Lambda the Ultimate

inactiveTopic Over and Under in a Box
started 12/15/2003; 10:33:47 PM - last post 12/16/2003; 7:27:12 AM
Patrick Logan - Over and Under in a Box  blueArrow
12/15/2003; 10:33:47 PM (reads: 9904, responses: 2)
Over and Under in a Box
Don Park writes about Java and dotnet, presumably C# and VB.Net...

I have examined quite a number of open source Java and .NET projects recently and there is a striking contrast between the two groups which is that Java projects tend to be over-architected and .NET projects tends to be under-architected...

There is also a disturbing trend of hiding or scattering information from developers so that it is difficult to sit down and review several pages of code without having to run around looking for the hidden pieces...

After a few sessions of trying to get some decent performance out of .NET, I am already starting to see boxes in my sleep.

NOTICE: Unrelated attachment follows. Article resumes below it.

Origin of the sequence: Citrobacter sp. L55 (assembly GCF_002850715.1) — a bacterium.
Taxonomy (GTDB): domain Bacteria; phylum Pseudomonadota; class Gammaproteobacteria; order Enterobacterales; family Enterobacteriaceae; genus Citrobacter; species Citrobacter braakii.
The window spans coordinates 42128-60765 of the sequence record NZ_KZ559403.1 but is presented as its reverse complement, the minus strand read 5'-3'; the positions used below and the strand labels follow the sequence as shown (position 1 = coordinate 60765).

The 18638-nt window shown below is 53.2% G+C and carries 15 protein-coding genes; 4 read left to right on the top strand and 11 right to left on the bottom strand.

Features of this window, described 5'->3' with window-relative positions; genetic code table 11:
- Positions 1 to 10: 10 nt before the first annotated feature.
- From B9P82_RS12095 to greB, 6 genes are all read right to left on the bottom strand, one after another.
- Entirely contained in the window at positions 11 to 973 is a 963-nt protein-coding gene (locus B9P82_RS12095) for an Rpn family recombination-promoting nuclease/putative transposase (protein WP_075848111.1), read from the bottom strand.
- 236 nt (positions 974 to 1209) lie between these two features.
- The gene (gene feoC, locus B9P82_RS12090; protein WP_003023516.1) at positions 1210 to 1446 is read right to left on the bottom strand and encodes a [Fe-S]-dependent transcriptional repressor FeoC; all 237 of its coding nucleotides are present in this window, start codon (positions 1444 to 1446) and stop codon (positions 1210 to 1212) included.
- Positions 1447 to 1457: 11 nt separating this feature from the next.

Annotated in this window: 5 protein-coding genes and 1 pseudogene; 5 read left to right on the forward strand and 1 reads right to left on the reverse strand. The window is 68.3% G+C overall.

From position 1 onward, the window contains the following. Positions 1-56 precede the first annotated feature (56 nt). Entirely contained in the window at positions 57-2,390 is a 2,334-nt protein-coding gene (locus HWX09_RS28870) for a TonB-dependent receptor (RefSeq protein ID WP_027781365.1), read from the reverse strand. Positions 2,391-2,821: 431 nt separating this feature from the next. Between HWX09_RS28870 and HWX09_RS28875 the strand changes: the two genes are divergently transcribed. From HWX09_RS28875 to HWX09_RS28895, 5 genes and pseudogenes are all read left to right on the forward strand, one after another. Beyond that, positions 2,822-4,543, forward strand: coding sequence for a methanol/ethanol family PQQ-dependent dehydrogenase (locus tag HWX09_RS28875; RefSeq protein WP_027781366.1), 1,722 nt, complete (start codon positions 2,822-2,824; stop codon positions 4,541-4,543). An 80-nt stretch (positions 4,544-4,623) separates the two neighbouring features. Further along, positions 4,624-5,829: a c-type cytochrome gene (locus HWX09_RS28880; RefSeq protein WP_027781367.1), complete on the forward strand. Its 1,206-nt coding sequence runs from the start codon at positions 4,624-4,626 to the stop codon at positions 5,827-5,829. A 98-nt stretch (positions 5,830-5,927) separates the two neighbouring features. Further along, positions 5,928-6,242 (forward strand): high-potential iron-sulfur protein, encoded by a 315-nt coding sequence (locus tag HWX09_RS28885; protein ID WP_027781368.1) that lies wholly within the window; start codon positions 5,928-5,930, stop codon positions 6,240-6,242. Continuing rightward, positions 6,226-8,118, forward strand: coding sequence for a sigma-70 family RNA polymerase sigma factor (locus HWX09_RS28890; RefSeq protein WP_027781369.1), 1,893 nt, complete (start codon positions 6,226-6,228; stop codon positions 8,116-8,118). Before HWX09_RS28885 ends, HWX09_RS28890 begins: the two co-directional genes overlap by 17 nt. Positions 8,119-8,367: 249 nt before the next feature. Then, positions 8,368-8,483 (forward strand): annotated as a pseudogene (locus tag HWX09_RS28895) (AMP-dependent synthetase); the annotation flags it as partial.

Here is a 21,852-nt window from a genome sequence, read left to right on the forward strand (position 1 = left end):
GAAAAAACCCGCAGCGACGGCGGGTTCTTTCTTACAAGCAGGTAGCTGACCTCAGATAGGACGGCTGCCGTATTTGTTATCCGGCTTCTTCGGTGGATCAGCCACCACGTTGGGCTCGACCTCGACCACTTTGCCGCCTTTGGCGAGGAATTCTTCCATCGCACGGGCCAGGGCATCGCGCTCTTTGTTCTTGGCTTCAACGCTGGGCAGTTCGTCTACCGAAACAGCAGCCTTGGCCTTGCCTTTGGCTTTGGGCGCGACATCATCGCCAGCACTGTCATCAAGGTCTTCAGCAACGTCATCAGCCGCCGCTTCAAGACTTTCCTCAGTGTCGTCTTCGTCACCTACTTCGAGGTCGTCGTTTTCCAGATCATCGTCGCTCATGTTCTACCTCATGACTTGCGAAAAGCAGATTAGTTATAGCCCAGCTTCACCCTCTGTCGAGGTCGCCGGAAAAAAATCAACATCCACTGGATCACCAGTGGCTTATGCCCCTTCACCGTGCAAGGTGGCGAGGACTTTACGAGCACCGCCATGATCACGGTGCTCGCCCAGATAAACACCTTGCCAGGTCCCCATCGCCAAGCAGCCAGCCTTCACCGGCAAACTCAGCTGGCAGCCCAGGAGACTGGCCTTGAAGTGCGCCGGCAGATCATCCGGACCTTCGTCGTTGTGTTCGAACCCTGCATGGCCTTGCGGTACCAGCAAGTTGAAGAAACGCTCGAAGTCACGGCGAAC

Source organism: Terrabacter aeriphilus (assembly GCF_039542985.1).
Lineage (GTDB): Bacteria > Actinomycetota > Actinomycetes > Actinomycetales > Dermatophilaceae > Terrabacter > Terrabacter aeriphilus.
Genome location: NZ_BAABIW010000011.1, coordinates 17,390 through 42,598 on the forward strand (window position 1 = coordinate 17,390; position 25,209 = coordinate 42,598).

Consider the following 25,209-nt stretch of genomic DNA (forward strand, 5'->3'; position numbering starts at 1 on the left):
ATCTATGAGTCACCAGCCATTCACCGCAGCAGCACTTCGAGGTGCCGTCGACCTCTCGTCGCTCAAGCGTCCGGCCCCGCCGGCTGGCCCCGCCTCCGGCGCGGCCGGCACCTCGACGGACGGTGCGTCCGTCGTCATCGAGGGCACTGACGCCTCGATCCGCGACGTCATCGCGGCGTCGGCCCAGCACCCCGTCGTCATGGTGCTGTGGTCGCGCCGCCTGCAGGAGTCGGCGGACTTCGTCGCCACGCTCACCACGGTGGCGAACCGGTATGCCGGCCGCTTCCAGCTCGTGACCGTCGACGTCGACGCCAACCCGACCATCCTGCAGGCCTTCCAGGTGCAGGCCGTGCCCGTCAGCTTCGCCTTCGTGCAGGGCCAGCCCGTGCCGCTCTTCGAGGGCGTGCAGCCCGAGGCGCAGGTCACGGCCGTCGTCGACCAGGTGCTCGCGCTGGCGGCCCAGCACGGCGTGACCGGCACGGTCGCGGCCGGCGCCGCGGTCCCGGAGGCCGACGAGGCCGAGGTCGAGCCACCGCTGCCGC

Posted to critiques by Patrick Logan on 12/15/03; 10:38:09 PM

Daniel Bonniot - Re: Over and Under in a Box  blueArrow
12/16/2003; 6:27:07 AM (reads: 487, responses: 0)
It was hard to relate the part about seeing boxes in his sleep, but here is the relevant part: Another example is .NET's boxing and unboxing behind-your-back trick which, while well-intended and neat, often means disappointingly slow code.

The issue is with converting value types (structs) into references. Were values types (besides primitive types like int) introduced for efficiency reasons only (possible allocation on the stack, as long as you don't need a reference)? Amusingly, this turns to be slower than having everything a reference in his case. I would think that in a language with polymorphic operations (<T> ...), boxing will occur even more for value types. So is "everything is a reference" a better implementation technique?

Patrick Logan - Re: Over and Under in a Box  blueArrow
12/16/2003; 7:27:12 AM (reads: 468, responses: 0)
So is "everything is a reference" a better implementation technique?

It's been decades since I was involved with a system that demanded more developer control. Why fuss at this level for most applications? This is an example of premature optimization at the micro level, and it is backfiring. Which was predicted.

The mechanism just becomes one more language complication that distracts from addressing the real problem.